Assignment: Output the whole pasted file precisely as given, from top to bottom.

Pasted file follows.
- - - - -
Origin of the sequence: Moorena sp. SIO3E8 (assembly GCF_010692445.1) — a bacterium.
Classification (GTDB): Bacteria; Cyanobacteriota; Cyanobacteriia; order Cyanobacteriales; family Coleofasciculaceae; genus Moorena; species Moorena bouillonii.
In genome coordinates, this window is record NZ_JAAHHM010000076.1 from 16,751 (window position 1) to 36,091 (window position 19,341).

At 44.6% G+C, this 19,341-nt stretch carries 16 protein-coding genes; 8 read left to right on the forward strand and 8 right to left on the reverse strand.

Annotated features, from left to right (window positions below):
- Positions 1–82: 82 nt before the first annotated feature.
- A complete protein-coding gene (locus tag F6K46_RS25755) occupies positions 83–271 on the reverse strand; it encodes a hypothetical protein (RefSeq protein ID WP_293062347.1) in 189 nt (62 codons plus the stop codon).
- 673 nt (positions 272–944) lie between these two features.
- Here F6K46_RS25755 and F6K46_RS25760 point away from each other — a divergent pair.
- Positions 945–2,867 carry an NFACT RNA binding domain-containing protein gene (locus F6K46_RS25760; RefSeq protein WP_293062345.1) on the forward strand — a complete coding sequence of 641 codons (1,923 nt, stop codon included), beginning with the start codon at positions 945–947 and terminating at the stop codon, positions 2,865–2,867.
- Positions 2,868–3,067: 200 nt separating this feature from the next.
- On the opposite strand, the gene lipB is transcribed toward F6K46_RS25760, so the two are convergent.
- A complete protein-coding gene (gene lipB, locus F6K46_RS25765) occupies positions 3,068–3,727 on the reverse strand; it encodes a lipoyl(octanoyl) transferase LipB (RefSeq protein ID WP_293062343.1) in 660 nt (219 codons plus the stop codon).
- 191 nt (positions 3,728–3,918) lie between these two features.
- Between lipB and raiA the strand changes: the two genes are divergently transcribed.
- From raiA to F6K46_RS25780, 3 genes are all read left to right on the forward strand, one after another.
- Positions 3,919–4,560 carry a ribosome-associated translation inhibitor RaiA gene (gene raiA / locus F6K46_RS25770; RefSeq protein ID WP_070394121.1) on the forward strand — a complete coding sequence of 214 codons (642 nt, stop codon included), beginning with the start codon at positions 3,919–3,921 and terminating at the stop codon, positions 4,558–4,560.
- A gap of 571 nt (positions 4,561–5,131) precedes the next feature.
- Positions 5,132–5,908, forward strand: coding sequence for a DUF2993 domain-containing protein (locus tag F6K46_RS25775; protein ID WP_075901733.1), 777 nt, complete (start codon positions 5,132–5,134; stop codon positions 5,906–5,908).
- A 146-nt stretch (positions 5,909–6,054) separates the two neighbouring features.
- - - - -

Origin of the sequence: Moorena sp. SIO3E8 (assembly GCF_010692445.1) — a bacterium.
Classification (GTDB): Bacteria; Cyanobacteriota; Cyanobacteriia; order Cyanobacteriales; family Coleofasciculaceae; genus Moorena; species Moorena bouillonii.
In genome coordinates, this window is record NZ_JAAHHM010000076.1 from 16,751 (window position 1) to 36,091 (window position 19,341).

At 44.6% G+C, this 19,341-nt stretch carries 16 protein-coding genes; 8 read left to right on the forward strand and 8 right to left on the reverse strand.

Annotated features, from left to right (window positions below):
- Positions 1–82: 82 nt before the first annotated feature.
- A complete protein-coding gene (locus tag F6K46_RS25755) occupies positions 83–271 on the reverse strand; it encodes a hypothetical protein (RefSeq protein ID WP_293062347.1) in 189 nt (62 codons plus the stop codon).
- 673 nt (positions 272–944) lie between these two features.
- Here F6K46_RS25755 and F6K46_RS25760 point away from each other — a divergent pair.
- Positions 945–2,867 carry an NFACT RNA binding domain-containing protein gene (locus F6K46_RS25760; RefSeq protein WP_293062345.1) on the forward strand — a complete coding sequence of 641 codons (1,923 nt, stop codon included), beginning with the start codon at positions 945–947 and terminating at the stop codon, positions 2,865–2,867.
- Positions 2,868–3,067: 200 nt separating this feature from the next.
- On the opposite strand, the gene lipB is transcribed toward F6K46_RS25760, so the two are convergent.
- A complete protein-coding gene (gene lipB, locus F6K46_RS25765) occupies positions 3,068–3,727 on the reverse strand; it encodes a lipoyl(octanoyl) transferase LipB (RefSeq protein ID WP_293062343.1) in 660 nt (219 codons plus the stop codon).
- 191 nt (positions 3,728–3,918) lie between these two features.
- Between lipB and raiA the strand changes: the two genes are divergently transcribed.
- From raiA to F6K46_RS25780, 3 genes are all read left to right on the forward strand, one after another.
- Positions 3,919–4,560 carry a ribosome-associated translation inhibitor RaiA gene (gene raiA / locus F6K46_RS25770; RefSeq protein ID WP_070394121.1) on the forward strand — a complete coding sequence of 214 codons (642 nt, stop codon included), beginning with the start codon at positions 3,919–3,921 and terminating at the stop codon, positions 4,558–4,560.
- A gap of 571 nt (positions 4,561–5,131) precedes the next feature.
- Positions 5,132–5,908, forward strand: coding sequence for a DUF2993 domain-containing protein (locus tag F6K46_RS25775; protein ID WP_075901733.1), 777 nt, complete (start codon positions 5,132–5,134; stop codon positions 5,906–5,908).
- A 146-nt stretch (positions 5,909–6,054) separates the two neighbouring features.